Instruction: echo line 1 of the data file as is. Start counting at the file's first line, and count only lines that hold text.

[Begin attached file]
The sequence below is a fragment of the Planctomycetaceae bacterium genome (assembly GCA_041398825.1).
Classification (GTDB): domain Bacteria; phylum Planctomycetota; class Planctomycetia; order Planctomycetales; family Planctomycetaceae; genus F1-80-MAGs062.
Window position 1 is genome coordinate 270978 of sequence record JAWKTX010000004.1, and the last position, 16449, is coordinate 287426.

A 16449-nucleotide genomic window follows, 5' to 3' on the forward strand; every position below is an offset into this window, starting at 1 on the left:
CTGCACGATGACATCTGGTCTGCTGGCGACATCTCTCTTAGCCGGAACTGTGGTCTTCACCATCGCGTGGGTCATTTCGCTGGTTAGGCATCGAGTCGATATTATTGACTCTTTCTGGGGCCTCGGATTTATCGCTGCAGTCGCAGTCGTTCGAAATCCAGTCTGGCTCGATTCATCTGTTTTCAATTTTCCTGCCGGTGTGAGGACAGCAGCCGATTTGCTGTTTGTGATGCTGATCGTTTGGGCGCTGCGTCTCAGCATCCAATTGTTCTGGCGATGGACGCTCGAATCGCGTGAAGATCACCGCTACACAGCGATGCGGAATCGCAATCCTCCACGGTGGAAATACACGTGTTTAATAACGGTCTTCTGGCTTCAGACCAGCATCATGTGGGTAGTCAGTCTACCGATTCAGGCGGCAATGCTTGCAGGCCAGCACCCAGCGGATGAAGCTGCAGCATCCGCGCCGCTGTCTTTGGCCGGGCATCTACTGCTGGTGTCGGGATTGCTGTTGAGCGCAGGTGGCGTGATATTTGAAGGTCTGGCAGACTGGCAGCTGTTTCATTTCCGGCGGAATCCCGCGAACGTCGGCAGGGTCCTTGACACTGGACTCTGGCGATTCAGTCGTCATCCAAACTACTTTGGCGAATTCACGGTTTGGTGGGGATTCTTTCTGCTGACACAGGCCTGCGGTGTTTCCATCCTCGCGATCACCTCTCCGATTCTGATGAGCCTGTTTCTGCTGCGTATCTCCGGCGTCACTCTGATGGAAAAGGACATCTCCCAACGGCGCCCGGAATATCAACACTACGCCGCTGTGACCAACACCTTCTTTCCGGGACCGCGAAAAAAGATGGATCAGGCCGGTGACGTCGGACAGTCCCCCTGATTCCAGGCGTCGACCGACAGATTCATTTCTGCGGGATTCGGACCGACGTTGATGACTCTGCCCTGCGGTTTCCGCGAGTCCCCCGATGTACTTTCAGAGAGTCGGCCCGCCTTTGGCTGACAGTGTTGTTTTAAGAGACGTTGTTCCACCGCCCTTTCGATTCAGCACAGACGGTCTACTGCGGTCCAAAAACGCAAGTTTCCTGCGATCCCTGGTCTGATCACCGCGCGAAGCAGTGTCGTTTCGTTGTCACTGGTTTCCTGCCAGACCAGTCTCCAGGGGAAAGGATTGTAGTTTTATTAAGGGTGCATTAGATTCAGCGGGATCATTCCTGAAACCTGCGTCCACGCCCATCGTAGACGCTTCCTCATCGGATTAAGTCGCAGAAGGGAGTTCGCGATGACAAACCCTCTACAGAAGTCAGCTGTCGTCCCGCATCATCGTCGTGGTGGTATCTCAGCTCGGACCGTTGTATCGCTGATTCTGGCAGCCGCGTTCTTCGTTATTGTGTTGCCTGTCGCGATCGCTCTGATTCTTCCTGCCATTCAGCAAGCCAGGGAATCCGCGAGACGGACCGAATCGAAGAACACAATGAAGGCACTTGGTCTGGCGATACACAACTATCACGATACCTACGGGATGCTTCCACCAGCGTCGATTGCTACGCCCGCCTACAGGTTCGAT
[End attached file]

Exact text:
The sequence below is a fragment of the Planctomycetaceae bacterium genome (assembly GCA_041398825.1).